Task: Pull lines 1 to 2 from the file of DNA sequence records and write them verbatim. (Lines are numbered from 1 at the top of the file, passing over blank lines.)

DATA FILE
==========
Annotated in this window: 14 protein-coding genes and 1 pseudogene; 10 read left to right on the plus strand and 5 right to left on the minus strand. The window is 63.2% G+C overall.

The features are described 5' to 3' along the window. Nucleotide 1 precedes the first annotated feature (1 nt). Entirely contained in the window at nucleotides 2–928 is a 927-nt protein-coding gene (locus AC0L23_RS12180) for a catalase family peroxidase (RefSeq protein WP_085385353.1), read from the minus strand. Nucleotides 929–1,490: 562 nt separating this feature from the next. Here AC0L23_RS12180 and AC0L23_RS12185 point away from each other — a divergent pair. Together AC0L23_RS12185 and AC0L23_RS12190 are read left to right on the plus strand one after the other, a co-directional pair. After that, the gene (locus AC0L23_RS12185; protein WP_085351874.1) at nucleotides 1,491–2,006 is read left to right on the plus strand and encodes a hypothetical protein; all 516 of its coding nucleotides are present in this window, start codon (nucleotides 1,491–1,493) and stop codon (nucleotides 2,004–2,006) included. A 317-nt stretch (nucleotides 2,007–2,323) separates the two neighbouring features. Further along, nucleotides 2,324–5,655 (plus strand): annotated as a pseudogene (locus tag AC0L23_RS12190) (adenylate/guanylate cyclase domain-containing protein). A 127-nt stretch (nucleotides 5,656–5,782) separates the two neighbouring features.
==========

Annotated in this window: 14 protein-coding genes and 1 pseudogene; 10 read left to right on the plus strand and 5 right to left on the minus strand. The window is 63.2% G+C overall.

The features are described 5' to 3' along the window. Nucleotide 1 precedes the first annotated feature (1 nt). Entirely contained in the window at nucleotides 2–928 is a 927-nt protein-coding gene (locus AC0L23_RS12180) for a catalase family peroxidase (RefSeq protein WP_085385353.1), read from the minus strand. Nucleotides 929–1,490: 562 nt separating this feature from the next. Here AC0L23_RS12180 and AC0L23_RS12185 point away from each other — a divergent pair. Together AC0L23_RS12185 and AC0L23_RS12190 are read left to right on the plus strand one after the other, a co-directional pair. After that, the gene (locus AC0L23_RS12185; protein WP_085351874.1) at nucleotides 1,491–2,006 is read left to right on the plus strand and encodes a hypothetical protein; all 516 of its coding nucleotides are present in this window, start codon (nucleotides 1,491–1,493) and stop codon (nucleotides 2,004–2,006) included. A 317-nt stretch (nucleotides 2,007–2,323) separates the two neighbouring features. Further along, nucleotides 2,324–5,655 (plus strand): annotated as a pseudogene (locus tag AC0L23_RS12190) (adenylate/guanylate cyclase domain-containing protein). A 127-nt stretch (nucleotides 5,656–5,782) separates the two neighbouring features.